Effect of patellar strap and sports tape on pain in
patellar tendinopathy: A randomized controlled trial

De Vries A,
et al. Scand J Med Sci Sports. 2015.
[Epub Ahead of Print].

Home Message: The use of patellar strap and sports taping were both effective
in decreasing pain due to patellar tendinopathy.

Patellar straps and sports tape are often used to treat
patients with pain due to patellar tendinopathy. Unfortunately, the
effectiveness of these treatments are unknown. Therefore, de Vries and
colleagues completed a multi-center randomized controlled trial to investigate
the short-term effects of a patellar strap or sports tape on patellar tendon
pain during functional tests in a controlled and sports-specific
environment. The authors recruited 97 participants for the current study.
All participants were between 18 and 50 years of age and had pain at the
patellar tendon, a duration of symptoms exceeding 3 months, a
Victorian Institute of Sports Assessment Questionnaire Patella score of less than 80 out of 100
points, tenderness of the patellar tendon, and were active in sports. All
participants initially completed a baseline questionnaire about personal
characteristics as well as sports and injury information. Three functional
tests were performed in a controlled environment. All participants performed a
single leg decline squat on a platform, a vertical jump test, and a triple hop
test. Following each test participants were asked to rate their pain on a
visual analogue scale. The order of tests was the same for all patients and
each participant rested at least one minute between tests. In this
session, the participants did the tasks with a
patellar strap, sports tape,
placebo taping, or no tape/brace (control). The order of treatment was
randomized. The authors also assessed 67 of the 99 participants over the course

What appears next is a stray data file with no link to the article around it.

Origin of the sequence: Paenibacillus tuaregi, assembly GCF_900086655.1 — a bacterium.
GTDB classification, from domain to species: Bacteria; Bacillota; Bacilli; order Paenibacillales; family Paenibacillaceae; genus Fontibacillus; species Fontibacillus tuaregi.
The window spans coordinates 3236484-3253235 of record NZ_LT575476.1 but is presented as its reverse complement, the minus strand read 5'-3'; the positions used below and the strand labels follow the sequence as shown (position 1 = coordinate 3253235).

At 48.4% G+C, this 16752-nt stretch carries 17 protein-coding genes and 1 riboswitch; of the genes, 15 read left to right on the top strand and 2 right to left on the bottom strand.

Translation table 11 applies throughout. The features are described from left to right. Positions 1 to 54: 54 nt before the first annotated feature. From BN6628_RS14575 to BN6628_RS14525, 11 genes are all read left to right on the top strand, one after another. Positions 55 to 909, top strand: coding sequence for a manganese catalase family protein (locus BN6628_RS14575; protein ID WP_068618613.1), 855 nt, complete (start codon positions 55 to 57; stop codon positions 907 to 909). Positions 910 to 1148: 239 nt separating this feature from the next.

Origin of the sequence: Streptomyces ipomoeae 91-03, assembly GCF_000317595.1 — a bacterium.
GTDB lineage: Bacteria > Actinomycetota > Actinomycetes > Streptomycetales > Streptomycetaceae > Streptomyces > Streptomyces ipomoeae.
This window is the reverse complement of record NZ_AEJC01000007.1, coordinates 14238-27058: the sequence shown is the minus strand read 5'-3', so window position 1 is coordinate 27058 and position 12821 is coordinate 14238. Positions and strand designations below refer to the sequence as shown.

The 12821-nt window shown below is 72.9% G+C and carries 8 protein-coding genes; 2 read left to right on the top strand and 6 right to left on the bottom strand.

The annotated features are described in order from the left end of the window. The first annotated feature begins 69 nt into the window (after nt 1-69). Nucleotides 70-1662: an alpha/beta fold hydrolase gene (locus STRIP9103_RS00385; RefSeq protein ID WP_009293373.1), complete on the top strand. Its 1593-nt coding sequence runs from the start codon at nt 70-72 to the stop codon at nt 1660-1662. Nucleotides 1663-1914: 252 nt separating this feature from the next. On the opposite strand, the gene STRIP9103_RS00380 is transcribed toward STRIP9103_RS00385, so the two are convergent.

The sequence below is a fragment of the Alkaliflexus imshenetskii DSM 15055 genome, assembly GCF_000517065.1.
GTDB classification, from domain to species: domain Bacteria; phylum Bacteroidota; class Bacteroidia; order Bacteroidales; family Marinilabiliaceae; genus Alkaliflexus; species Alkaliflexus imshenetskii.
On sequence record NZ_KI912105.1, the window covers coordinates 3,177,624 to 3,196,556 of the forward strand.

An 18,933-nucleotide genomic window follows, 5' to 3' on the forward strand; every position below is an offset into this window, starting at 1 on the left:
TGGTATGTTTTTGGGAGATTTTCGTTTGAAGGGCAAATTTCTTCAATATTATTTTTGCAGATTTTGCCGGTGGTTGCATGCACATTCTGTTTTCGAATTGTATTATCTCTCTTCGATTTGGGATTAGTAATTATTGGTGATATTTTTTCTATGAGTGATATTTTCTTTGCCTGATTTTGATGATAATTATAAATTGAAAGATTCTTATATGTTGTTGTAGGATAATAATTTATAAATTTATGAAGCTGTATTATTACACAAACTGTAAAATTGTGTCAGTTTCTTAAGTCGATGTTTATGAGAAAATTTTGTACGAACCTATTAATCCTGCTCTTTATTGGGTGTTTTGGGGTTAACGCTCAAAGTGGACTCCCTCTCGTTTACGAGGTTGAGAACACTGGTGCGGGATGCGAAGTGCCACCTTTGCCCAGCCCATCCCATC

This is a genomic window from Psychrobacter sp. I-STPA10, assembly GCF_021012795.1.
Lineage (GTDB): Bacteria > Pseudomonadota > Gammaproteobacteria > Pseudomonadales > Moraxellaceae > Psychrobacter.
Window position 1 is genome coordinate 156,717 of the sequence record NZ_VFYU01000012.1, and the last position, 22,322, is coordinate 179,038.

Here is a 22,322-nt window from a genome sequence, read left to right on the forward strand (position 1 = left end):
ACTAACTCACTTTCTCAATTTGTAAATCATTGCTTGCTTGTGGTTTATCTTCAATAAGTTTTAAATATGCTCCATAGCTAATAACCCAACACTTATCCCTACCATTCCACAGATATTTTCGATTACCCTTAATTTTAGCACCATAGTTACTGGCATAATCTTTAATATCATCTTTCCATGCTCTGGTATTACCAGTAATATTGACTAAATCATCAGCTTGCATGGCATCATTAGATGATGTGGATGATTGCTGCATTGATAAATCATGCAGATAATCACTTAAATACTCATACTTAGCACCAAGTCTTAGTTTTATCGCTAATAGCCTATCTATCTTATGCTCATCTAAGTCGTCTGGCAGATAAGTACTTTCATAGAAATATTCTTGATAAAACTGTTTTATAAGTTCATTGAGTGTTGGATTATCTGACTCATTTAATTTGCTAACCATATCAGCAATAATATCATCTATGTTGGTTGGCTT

of 2 weeks in a sports-specific environment. During the first week of sport, no
treatment was applied. During the second week 25% of participants used a
patellar strap during sports, 25% used sports tape, 25% used a placebo
condition, and 25% use no treatment during sport. Researchers instructed the
participants to document the amount of pain during sports, 2 hours after sports,
and the next morning using a visual analogue scale. Overall, in the
controlled environment participants wearing the patellar strap or sports tape
experienced less pain during the single-leg decline squats compared with the
control condition. There were no differences between treatments after the other
tasks. In the sports-specific environment, participants allocated to the sports
tape, patellar strap, or placebo taping trended towards less pain during sports
and just after sports participation.

Overall, the authors suggest that in the short-term a patellar
strap, sports tape, or possibly even a placebo taping could be effective for
pain related to patellar tendinopathy. The results of the placebo group suggest
that any perceived attempt at treating patellar tendinopathy may be effective.
Overall, clinicians should continue to apply these treatments until more
research can be completed. It would be interesting to know if certain people
respond better to one treatment than another. If a patient doesn’t respond to
one treatment perhaps we should try another. Furthermore, it may be vital to
know the long-term benefits or risks of decreasing a person’s patellar
tendinopathy pain and then allowing them to continue to stress the tendon in
sport. One important limitation of the current study is that in the sports-specific
environment participants applied their own treatment. This could result in
treatment not being applied correctly. For example, the placebo taping could
have been applied with more pressure than the authors intended. Until such time
as more research can be completed clinician should feel confident that both
patellar strap and sports taping are effective at lowering pain over the
short-term for patients with patellar tendinopathy.

Questions for Discussion: How
effective have either patella strapping or sports taping been in your clinical
practice with regards to decreasing pain due to patellar tendinopathy? If you
have not used either of these treatments previously would you now consider
using either of these treatments based on the current study?

Written by: Kyle Harris
Reviewed by:  Jeffrey Driban

Related Posts:

Asymptomatic Achilles, Patellar, and Quadriceps Tendinopathy on Diagnostic Ultrasound

de Vries, A., Zwerver, J., Diercks, R., Tak, I., van Berkel, S., van Cingel, R., van der Worp, H., & van den Akker-Scheek, I. (2015). Effect of patellar strap and sports tape on pain in patellar tendinopathy: A randomized controlled trial Scandinavian Journal of Medicine & Science in Sports DOI: 10.1111/sms.12556